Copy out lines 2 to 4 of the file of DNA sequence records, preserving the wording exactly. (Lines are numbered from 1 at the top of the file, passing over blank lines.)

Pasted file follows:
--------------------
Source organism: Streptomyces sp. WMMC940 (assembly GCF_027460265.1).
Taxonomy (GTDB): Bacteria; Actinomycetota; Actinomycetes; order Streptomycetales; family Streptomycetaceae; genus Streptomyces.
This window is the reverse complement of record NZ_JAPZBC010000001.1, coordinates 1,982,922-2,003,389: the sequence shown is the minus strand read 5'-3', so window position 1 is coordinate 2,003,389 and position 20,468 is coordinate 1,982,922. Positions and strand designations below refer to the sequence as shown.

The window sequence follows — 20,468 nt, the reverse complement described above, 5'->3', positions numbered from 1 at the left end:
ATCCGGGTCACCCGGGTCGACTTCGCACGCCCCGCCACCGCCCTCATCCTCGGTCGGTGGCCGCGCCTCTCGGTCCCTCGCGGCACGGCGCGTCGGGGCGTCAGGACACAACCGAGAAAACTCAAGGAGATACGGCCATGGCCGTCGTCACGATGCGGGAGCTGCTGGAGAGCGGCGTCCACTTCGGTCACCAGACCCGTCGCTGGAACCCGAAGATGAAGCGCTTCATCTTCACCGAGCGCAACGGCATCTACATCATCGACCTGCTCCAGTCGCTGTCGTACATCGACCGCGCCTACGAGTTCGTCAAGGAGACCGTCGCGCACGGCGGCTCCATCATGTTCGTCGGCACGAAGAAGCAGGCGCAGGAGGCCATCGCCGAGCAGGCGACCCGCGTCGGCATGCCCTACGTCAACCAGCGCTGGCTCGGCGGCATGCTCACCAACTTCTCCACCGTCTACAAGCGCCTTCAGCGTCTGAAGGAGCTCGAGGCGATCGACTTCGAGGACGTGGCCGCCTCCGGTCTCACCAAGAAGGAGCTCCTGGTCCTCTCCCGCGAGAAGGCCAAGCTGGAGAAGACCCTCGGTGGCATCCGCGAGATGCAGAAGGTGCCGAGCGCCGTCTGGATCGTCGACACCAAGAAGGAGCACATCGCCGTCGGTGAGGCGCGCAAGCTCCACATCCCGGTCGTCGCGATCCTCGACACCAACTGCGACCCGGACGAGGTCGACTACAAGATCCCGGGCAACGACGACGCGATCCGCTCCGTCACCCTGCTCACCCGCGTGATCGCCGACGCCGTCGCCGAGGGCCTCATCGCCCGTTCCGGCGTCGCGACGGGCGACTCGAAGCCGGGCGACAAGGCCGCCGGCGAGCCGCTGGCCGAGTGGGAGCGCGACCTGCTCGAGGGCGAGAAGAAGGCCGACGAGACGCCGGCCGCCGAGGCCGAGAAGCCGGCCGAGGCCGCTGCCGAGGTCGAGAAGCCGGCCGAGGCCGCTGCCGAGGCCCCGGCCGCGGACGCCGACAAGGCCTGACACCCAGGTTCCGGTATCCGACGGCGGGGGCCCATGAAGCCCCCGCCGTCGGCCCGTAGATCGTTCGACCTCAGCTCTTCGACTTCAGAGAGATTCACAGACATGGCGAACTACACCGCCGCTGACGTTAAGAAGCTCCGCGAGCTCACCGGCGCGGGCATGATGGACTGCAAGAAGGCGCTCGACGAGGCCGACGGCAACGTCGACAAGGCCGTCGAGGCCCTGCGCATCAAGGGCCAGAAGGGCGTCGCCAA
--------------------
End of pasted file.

Taxonomy (GTDB): Bacteria; Actinomycetota; Actinomycetes; order Streptomycetales; family Streptomycetaceae; genus Streptomyces.
This window is the reverse complement of record NZ_JAPZBC010000001.1, coordinates 1,982,922-2,003,389: the sequence shown is the minus strand read 5'-3', so window position 1 is coordinate 2,003,389 and position 20,468 is coordinate 1,982,922. Positions and strand designations below refer to the sequence as shown.

The window sequence follows — 20,468 nt, the reverse complement described above, 5'->3', positions numbered from 1 at the left end: